Enforcers Team Up to break wildlife trafficking networks

Eleven Sabah agencies hosted by Sabah Wildlife Department Complete Specialist Training.

Kota Kinabalu, Malaysia — Counter-trafficking experts conducted a specialized training course in Kota Kinabalu, Malaysia from June 20-24. The course, which was officially launched by the Sabah Wildlife Department’s Director Augustine Tuuga, is designed to help local enforcers find and dismantle criminal networks that are targeting the state of Sabah’s rich biodiversity and attempting to use Sabah as part of their global, illicit wildlife supply chains.


Typically, the multi-billion dollar illicit trade in wild animals and their products starts in forest and marine habitats and extends to cities and ports, where organized crime groups smuggle rare and threatened animals across borders to established markets. In the case of Sabah, there is growing evidence that such supply chains have transited the state, sometimes with links to Africa and other Asian nations.

For example, a joint law enforcement operation in 2019, undertaken by Sabah wildlife authorities and police, targeted an illegal wildlife factory outside of Kota Kinabalu and resulted in a historic seizure of 30 metric tons of pangolins –the most heavily trafficked mammal in the world. Authorities recently revealed that the animals (most of which had already been killed and their lucrative body parts removed), were sourced locally and abroad and were prepared for onward shipment within the Asian region.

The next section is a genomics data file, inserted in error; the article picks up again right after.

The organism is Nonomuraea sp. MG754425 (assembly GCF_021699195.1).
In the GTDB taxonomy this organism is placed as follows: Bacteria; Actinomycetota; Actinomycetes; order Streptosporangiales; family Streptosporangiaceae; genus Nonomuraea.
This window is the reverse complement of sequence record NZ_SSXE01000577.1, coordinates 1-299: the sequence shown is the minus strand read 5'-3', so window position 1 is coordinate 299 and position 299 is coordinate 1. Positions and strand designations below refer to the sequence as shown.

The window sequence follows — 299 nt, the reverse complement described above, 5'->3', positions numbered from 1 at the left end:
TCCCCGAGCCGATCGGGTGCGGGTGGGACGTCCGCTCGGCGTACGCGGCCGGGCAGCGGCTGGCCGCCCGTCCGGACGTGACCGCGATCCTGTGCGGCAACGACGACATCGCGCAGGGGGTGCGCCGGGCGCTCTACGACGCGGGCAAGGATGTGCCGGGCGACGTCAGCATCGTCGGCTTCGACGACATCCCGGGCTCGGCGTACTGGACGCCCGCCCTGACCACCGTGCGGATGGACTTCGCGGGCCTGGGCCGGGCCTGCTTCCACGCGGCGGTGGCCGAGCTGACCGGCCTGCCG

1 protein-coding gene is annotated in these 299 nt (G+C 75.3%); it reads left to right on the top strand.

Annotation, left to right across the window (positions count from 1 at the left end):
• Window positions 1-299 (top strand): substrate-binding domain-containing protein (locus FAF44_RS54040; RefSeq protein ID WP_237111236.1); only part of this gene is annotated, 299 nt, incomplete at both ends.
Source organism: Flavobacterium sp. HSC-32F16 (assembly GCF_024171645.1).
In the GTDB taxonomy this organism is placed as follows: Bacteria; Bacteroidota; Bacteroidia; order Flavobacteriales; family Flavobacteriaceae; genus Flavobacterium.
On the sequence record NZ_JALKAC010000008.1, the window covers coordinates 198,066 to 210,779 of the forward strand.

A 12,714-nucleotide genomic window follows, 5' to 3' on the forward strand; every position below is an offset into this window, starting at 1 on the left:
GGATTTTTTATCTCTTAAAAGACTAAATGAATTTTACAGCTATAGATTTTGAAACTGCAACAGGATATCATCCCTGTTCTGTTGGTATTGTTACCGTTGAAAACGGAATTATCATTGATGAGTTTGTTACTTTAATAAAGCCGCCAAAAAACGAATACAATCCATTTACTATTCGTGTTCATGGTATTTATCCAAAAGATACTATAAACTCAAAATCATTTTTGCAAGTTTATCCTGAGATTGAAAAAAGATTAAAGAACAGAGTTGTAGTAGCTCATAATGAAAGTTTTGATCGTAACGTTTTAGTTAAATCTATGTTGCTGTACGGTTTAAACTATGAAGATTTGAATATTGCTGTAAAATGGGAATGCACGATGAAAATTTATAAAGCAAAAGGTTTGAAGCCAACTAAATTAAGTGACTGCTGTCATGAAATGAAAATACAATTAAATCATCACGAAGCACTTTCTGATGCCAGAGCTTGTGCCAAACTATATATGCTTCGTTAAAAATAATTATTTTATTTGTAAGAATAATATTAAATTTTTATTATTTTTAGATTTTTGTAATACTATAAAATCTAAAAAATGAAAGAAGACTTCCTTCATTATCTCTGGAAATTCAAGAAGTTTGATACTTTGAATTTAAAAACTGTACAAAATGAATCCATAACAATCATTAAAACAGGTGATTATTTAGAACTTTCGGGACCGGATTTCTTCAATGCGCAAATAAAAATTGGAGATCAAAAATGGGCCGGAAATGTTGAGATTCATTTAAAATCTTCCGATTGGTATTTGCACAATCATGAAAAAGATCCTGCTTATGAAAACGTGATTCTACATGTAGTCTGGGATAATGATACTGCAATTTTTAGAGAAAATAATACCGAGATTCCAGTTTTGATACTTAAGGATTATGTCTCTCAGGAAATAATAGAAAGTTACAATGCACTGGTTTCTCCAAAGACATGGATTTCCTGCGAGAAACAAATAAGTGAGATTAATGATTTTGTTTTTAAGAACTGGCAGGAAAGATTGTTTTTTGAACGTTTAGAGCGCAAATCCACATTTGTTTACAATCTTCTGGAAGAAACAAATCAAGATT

The “CTOC” program (Counter-Transnational Organized Crime) was brought to Sabah and tailored for local authorities to help them identify, target and dismantle the criminal syndicates behind the illegal trade.


Delivered by law enforcement, intelligence, and conservationist specialists, CTOC was designed by Freeland, a counter-trafficking organization. CTOC includes skill building in intelligence collection, evaluation, targeting, and operational planning. In addition to training, CTOC convenes agencies to form counter-wildlife trafficking task forces.

The CTOC event was co-organized by WWF-Malaysia in local partnership with the Sabah Wildlife Department (SWD). Together, WWF-Malaysia and SWD conducted a needs assessments for the course, and helped recruit 11 Sabah-based agencies to attend it.

Anticipating increased interdictions of wildlife, IFAW and WWF are organizing a follow-on training in July for frontline officers about handling and taking care of confiscated wild animals. That course will also introduce new genetic traceability and forensic tools.

Sabah is considered a global hotspot for biodiversity, featuring one of the world’s oldest rainforests that hosts orangutans, clouded leopards, proboscis monkeys, elephants and many more species. Palm oil plantations have reduced Sabah’s forest cover and made its wildlife more vulnerable to subsistence and commercial hunting.


Freeland, WWF and IFAW are partners in a project called “TRIPOD” (Targeting Regional Investigations for Policing Opportunities & Development), which is sponsored by the US Department of State, Bureau of International Narcotics and Law Enforcement Affairs. TRIPOD aims to reduce wildlife trafficking in the Southeast Asian sub-region of Malaysia, Indonesia and the Philippines. Additional TRIPOD trainings and networking events will be held in Indonesia and the Philippines in the coming months. TRIPOD is also creating a comprehensive “toolkit” for frontline officers to support their counter-trafficking efforts.